Alisa Dennis, Ph.D., discovered meditation through her study of metaphysics and ancient Christian mystical traditions. She's explored many spiritual traditions since then, including indigenous shamanism, which has broadened the matrices through which she understands the nature of human existence. Within Buddhism, Alisa practiced within the S.N. Goenka tradition of Vipassana and the Zen Soto tradition. She studied mindfulness through the Mindful Awareness Research Center (MARC) at UCLA and completed a multi-year training related to integrating contemplative practices into psychotherapy. Alisa is also a graduate of Spirit Rock Meditation Center’s 2017-2020 Teacher Training Program. Alisa has gravitated toward Insight meditation because of its emphasis on liberatory heart-opening practices and its growing community of practitioners committed to embodied awakening and transformative justice. Alisa is a licensed clinical psychologist in private practice in the Los Angeles area. She specializes in somatic oriented trauma release and integration work. In addition to drawing from contemplative wisdom traditions, Alisa practices depth psychology and dreamwork. She is passionate about the creative arts and exploring multi-dimensionality.
Understanding the truth of impermanence supports the practice of equanimity and cultivating equanimity strengthens our understanding of impermanence. We are often conditioned to want things to be different from how they are. Whenever we find ourselves thinking that things would be better if they were different, we are in our egos or separate selves. This creates suffering. This meditation is an invitation to explore first bringing compassion to the experience of dukkha, then opening to equanimity as space and acceptance of how things are in the present moment.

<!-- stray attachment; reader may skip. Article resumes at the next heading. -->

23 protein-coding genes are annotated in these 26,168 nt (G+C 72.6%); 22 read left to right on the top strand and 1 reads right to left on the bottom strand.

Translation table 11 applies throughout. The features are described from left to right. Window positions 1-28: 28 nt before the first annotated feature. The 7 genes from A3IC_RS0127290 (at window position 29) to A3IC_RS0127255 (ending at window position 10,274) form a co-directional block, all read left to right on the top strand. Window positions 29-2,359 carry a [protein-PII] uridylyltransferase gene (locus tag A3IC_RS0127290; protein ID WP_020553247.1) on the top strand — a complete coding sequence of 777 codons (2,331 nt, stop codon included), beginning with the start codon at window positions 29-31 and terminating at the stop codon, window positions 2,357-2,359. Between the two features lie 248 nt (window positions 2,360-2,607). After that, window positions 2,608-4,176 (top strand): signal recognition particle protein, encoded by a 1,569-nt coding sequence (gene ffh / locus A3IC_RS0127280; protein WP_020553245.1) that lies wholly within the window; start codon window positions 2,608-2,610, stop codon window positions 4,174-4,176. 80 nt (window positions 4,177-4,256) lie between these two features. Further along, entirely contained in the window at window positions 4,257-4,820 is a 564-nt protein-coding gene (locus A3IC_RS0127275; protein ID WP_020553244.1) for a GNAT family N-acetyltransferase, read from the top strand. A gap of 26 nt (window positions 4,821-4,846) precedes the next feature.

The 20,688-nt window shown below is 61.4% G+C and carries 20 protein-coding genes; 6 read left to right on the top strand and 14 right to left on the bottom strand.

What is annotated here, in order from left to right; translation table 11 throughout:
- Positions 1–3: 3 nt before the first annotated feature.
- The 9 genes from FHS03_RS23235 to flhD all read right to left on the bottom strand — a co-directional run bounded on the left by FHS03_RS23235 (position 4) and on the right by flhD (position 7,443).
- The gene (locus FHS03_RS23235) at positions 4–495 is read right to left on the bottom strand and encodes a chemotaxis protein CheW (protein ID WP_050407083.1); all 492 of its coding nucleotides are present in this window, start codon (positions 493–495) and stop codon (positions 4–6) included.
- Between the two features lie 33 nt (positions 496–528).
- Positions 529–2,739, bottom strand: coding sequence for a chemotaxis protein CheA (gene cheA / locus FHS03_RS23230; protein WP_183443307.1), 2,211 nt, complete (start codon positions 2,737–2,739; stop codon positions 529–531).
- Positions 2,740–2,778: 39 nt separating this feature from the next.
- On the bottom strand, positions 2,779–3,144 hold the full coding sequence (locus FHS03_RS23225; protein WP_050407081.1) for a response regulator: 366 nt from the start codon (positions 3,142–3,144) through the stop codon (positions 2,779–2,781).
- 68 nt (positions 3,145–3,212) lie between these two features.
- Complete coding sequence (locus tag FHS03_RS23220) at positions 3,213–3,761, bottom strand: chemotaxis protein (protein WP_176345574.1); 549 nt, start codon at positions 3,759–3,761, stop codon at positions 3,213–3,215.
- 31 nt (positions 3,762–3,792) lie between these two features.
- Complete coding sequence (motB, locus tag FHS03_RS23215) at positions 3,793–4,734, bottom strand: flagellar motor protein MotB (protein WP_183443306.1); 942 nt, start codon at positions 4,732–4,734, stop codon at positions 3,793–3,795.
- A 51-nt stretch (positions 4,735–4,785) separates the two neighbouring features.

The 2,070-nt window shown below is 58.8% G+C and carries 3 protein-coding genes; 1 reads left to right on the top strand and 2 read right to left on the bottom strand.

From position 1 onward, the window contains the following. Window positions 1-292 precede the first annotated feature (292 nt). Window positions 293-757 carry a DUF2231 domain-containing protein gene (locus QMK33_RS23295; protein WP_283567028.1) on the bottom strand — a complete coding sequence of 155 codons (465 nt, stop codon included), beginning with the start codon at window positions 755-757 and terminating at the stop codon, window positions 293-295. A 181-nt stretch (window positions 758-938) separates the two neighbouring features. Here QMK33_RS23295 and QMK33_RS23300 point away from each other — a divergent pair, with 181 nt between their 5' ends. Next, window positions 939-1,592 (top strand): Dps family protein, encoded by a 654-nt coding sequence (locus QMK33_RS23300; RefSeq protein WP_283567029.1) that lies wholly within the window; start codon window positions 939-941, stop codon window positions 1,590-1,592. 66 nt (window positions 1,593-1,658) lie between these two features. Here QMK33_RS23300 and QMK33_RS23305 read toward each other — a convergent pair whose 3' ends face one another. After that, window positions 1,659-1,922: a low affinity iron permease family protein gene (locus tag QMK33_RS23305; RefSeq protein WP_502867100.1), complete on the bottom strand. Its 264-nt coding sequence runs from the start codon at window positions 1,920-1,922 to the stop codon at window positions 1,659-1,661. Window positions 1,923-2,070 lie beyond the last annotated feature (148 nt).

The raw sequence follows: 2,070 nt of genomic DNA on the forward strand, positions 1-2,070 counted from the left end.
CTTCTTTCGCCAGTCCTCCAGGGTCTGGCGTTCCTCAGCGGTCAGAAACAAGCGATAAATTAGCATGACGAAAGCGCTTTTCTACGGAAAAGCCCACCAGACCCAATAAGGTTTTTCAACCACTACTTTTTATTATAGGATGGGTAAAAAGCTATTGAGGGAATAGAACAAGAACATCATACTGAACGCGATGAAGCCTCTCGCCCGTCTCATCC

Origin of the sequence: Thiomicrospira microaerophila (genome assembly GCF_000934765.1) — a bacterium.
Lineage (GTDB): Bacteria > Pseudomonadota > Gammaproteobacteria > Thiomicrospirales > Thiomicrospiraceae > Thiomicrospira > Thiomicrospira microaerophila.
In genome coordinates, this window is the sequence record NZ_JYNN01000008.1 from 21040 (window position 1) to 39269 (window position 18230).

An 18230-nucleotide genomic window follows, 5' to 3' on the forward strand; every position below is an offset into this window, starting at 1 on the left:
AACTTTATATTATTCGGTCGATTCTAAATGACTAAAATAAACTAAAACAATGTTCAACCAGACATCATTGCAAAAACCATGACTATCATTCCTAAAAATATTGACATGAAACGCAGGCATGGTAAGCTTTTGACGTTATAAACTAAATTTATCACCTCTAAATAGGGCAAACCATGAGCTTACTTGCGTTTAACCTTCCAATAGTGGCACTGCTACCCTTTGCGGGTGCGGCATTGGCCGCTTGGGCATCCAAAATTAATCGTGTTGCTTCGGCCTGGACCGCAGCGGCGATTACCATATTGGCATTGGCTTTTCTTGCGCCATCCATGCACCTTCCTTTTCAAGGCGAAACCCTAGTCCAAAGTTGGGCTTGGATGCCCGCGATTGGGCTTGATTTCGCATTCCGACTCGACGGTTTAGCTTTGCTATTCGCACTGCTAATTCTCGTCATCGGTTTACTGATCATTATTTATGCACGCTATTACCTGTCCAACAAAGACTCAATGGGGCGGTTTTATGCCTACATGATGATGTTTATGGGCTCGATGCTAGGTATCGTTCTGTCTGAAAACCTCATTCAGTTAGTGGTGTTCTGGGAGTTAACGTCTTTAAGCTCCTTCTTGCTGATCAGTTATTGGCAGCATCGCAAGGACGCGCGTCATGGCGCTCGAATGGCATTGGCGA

An exploration of Metta to ourselves as we are currently, or as younger or older versions of ourselves. Through this practice, we naturally come to understand how our bodies change across time, a reflection of the truth of impermanence.
Impermanence can be found all around us in Nature. Our bodies exist in Nature and so we are impermanent too. This is an exploration of mindfulness of death and dying as an opportunity to practice letting go while we are living, as preparation for focusing our attention with ease and alertness as we take our last breath in these bodies. Maranasati supports present moment awareness and the deepening of appreciation for life. The deathbed can provide an extraordinary opportunity to cultivate embodied awareness and compassion for self and others. An exploration of death not as the end of life, but as transportation into another realm of consciousness.
Can we travel into our past and into our future through the power of our intention and the magnetic pulse of our hearts? Maybe? And what’s wrong with living in the Maybe Place? This guided meditation supports us in deepening the capacity of our hearts to listen deeply and at ease to our own pain and suffering across our lives. Widening the heart's capacity to hold our own grief and sorrow will strengthen our capacity to turn toward, be with, and then respond thoughtfully to the pain of the world.